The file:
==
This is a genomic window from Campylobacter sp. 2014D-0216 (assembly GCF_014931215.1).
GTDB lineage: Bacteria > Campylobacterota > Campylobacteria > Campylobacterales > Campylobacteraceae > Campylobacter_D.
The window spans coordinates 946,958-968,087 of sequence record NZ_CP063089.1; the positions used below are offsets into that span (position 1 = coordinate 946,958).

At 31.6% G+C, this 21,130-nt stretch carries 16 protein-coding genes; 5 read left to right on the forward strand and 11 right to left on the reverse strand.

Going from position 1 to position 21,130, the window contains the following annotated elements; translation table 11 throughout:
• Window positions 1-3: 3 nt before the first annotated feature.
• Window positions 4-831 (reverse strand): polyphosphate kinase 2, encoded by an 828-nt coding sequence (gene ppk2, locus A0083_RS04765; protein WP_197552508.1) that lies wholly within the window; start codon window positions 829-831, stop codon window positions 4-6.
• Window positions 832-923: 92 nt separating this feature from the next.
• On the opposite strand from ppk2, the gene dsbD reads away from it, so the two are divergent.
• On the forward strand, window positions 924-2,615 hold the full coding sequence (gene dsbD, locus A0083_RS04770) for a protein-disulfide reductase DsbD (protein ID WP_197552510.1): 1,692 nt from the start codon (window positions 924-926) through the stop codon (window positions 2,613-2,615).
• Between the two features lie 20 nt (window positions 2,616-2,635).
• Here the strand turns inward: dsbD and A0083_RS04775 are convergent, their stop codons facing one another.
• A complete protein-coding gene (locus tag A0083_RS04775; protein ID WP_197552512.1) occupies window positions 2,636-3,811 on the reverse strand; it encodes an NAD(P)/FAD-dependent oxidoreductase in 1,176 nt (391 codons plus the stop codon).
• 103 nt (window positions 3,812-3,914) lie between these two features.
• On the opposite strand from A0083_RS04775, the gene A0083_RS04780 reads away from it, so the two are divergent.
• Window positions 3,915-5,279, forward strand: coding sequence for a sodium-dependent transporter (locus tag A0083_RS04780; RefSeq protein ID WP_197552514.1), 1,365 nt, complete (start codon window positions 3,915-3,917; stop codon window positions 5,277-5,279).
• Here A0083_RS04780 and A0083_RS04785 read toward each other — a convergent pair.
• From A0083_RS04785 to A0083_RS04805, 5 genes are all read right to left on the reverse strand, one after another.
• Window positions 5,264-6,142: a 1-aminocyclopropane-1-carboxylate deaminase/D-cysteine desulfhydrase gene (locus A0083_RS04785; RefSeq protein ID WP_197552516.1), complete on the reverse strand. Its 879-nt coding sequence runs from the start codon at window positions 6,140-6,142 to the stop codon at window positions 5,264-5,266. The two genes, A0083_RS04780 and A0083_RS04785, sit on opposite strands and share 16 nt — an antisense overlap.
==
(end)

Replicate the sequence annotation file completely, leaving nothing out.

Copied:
This is a genomic window from Campylobacter sp. 2014D-0216 (assembly GCF_014931215.1).
GTDB lineage: Bacteria > Campylobacterota > Campylobacteria > Campylobacterales > Campylobacteraceae > Campylobacter_D.
The window spans coordinates 946,958-968,087 of sequence record NZ_CP063089.1; the positions used below are offsets into that span (position 1 = coordinate 946,958).

At 31.6% G+C, this 21,130-nt stretch carries 16 protein-coding genes; 5 read left to right on the forward strand and 11 right to left on the reverse strand.

Going from position 1 to position 21,130, the window contains the following annotated elements; translation table 11 throughout:
• Window positions 1-3: 3 nt before the first annotated feature.
• Window positions 4-831 (reverse strand): polyphosphate kinase 2, encoded by an 828-nt coding sequence (gene ppk2, locus A0083_RS04765; protein WP_197552508.1) that lies wholly within the window; start codon window positions 829-831, stop codon window positions 4-6.
• Window positions 832-923: 92 nt separating this feature from the next.
• On the opposite strand from ppk2, the gene dsbD reads away from it, so the two are divergent.
• On the forward strand, window positions 924-2,615 hold the full coding sequence (gene dsbD, locus A0083_RS04770) for a protein-disulfide reductase DsbD (protein ID WP_197552510.1): 1,692 nt from the start codon (window positions 924-926) through the stop codon (window positions 2,613-2,615).
• Between the two features lie 20 nt (window positions 2,616-2,635).
• Here the strand turns inward: dsbD and A0083_RS04775 are convergent, their stop codons facing one another.
• A complete protein-coding gene (locus tag A0083_RS04775; protein ID WP_197552512.1) occupies window positions 2,636-3,811 on the reverse strand; it encodes an NAD(P)/FAD-dependent oxidoreductase in 1,176 nt (391 codons plus the stop codon).
• 103 nt (window positions 3,812-3,914) lie between these two features.
• On the opposite strand from A0083_RS04775, the gene A0083_RS04780 reads away from it, so the two are divergent.
• Window positions 3,915-5,279, forward strand: coding sequence for a sodium-dependent transporter (locus tag A0083_RS04780; RefSeq protein ID WP_197552514.1), 1,365 nt, complete (start codon window positions 3,915-3,917; stop codon window positions 5,277-5,279).
• Here A0083_RS04780 and A0083_RS04785 read toward each other — a convergent pair.
• From A0083_RS04785 to A0083_RS04805, 5 genes are all read right to left on the reverse strand, one after another.
• Window positions 5,264-6,142: a 1-aminocyclopropane-1-carboxylate deaminase/D-cysteine desulfhydrase gene (locus A0083_RS04785; RefSeq protein ID WP_197552516.1), complete on the reverse strand. Its 879-nt coding sequence runs from the start codon at window positions 6,140-6,142 to the stop codon at window positions 5,264-5,266. The two genes, A0083_RS04780 and A0083_RS04785, sit on opposite strands and share 16 nt — an antisense overlap.